There are many stages in the process of manufacturing a metal part. Whether working in the automotive, power equipment or other manufacturing industry, there are several phases to complete before the final product is finished. One piece of the process is heat treating. While there are various heat treatment process types, the method used depends on the parts’ end application and property requirements.
Whole or a Piece
If the whole part needs to be heat treated or the hardness must penetrate to the core, it is usually advisable to use a furnace heat treating process. However, if only a portion of the part needs to be heated, a method of selective hardening can be used to heat treat. Additionally, the volume of parts that need heat treated determines which selective heating method works best.
If there are 10 parts to heat treat, flame hardening is best suited for the job as it typically does not require specialized tooling, which can be quite expensive. If there are 1,000-10,000+ parts, then induction heat treating may be the answer because it has quick cycle times and potentially lower production costs.
Here Is A Breakdown Of Some Different Classifications Of Heat Treatment Processes:
Induction Heat Treating
Induction heat treating uses an electrical current, transferred from a copper coil placed around the part. The directed current heats selected areas of the steel part to the required temperature and depth. The part is then quenched at a controlled rate to achieve the desired material hardness. A controlled amount of energy and quench allow for greater precision when hardening specific areas of a steel part, while leaving other areas unaffected.
If distortion was an issue for a part, induction heat treating is the preferred method. This can be important factor for circular parts such as gears. Induction heat treating allows for more control over distortion than some furnace heat treating methods. Since heat treating times are short with induction heat treating, it increases production and throughput and reduces labor costs.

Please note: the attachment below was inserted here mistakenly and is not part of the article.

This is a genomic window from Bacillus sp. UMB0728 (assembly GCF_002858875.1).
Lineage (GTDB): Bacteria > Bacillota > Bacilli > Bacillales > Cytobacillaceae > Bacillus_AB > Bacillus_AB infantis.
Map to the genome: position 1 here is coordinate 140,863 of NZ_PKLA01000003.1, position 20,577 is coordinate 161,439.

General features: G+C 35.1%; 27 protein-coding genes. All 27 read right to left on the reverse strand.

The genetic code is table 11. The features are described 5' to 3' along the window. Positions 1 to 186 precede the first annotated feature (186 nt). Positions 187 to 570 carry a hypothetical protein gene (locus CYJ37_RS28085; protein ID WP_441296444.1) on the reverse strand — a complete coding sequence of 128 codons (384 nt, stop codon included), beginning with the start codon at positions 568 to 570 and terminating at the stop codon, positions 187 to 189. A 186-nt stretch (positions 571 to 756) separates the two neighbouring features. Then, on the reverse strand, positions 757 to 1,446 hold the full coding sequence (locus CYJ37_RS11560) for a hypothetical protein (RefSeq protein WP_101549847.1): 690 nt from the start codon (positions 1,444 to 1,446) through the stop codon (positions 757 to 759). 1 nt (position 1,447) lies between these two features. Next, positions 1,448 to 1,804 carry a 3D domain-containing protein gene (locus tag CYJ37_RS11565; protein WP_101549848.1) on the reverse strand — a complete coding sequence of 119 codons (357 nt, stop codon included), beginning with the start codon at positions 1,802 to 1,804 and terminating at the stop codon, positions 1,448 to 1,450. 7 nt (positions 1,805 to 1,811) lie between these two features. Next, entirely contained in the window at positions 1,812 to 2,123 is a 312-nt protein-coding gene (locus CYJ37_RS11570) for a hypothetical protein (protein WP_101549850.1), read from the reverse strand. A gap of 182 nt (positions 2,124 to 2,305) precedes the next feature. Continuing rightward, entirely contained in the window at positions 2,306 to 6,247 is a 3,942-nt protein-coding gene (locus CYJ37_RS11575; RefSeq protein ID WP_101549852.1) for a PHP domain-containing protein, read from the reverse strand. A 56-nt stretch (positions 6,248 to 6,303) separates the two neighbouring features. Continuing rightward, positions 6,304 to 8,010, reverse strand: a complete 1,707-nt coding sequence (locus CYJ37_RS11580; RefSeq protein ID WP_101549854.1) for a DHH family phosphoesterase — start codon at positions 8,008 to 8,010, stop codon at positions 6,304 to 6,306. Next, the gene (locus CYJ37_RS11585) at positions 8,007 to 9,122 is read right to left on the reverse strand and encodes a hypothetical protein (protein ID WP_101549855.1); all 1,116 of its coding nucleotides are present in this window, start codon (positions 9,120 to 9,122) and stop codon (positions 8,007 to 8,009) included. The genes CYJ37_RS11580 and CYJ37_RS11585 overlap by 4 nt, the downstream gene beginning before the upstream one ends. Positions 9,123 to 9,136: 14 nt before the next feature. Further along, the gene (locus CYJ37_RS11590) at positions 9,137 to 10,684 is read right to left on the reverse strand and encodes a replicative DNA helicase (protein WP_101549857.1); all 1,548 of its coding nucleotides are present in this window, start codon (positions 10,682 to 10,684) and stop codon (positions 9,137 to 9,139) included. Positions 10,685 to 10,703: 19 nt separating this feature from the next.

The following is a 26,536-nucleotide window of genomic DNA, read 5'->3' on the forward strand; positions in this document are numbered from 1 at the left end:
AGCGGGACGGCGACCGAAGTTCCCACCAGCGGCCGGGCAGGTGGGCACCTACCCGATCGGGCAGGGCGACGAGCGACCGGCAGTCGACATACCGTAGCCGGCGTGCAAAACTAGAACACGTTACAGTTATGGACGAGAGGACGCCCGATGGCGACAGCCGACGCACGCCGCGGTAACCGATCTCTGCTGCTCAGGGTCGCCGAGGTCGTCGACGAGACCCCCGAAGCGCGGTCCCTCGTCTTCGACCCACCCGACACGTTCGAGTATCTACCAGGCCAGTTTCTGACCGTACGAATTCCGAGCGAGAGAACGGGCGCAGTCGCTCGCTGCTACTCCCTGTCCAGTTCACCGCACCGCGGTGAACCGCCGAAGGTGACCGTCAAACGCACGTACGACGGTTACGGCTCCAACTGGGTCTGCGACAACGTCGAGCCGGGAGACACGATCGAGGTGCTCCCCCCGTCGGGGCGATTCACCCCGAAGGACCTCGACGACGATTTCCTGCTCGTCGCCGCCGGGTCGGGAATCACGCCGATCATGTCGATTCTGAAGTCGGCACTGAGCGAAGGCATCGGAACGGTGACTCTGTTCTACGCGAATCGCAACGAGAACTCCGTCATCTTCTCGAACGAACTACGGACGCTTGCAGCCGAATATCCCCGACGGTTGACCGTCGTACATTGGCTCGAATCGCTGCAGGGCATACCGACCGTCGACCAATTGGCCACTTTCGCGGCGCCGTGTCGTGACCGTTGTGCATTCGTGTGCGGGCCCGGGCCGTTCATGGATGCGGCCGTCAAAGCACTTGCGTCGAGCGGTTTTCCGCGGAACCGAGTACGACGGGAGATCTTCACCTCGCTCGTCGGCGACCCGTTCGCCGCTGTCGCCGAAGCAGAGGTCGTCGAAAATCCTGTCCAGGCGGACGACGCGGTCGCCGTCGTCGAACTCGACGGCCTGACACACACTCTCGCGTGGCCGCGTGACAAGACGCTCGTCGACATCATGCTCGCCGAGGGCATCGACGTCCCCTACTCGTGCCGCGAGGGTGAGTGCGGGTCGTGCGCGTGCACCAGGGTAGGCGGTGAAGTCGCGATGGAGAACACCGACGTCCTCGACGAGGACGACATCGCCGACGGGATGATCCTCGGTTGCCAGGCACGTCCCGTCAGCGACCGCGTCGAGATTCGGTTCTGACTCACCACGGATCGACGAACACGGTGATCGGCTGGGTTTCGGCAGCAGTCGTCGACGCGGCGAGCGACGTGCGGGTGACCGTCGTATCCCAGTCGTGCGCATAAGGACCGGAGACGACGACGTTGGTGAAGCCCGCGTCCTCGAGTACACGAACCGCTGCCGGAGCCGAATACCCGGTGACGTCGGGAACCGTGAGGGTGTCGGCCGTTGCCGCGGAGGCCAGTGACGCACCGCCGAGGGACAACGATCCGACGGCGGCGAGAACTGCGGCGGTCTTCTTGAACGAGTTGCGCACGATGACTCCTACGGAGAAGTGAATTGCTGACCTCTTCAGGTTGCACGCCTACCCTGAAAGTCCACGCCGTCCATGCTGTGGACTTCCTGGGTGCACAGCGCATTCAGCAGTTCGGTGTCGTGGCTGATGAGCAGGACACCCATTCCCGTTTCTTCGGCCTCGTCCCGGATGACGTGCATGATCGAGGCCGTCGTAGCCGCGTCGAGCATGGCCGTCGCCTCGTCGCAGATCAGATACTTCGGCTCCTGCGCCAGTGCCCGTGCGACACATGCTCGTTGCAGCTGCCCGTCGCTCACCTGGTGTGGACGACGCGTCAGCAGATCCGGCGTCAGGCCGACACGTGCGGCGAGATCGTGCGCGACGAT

Flame hardening is another heat treating method that only heats one area of the part. Instead of a coil system like induction heat treating, flame hardening uses a flame on the surface of the metal. This process works well for low volume jobs or very deep case depths, especially when there is a large part that needs only one section to be hardened. The part can be heated up with the flame then quenched, and this can often be done with very little specialized tooling.
Carburizing is a furnace method used to harden parts that are manufactured from low carbon steel. In most applications, the entire surface of a part is hardened during carburizing. Select areas of a part can be hardened using a carburizing furnace by covering non-hardened areas of the part with carbon stopping paint beforehand. Carburizing is a less labor-intensive method for hardening the outside of whole part, but can be costly if specific areas have to be masked with the paint process.
Carburizing can also be used to increase the carbon content of a part before induction hardening a select area, allowing the steel to achieve a higher Rockwell hardness.
Furnace heat treating is best used when the whole part can be heated at once. If an entire part needs to be hardened – and distortion is not an issue- furnace hardening is a cost-efficient option.
Choosing the Right Heat Treating Process
Choosing the best heat treating option ultimately depends on the design of the part and the engineering design requirements. If the whole part can be hardened, furnace hardening or carburizing could be the best method. If only certain areas of the part need to be hardened, that’s where selective hardening, such as flame or induction heat treating could be the best solution.
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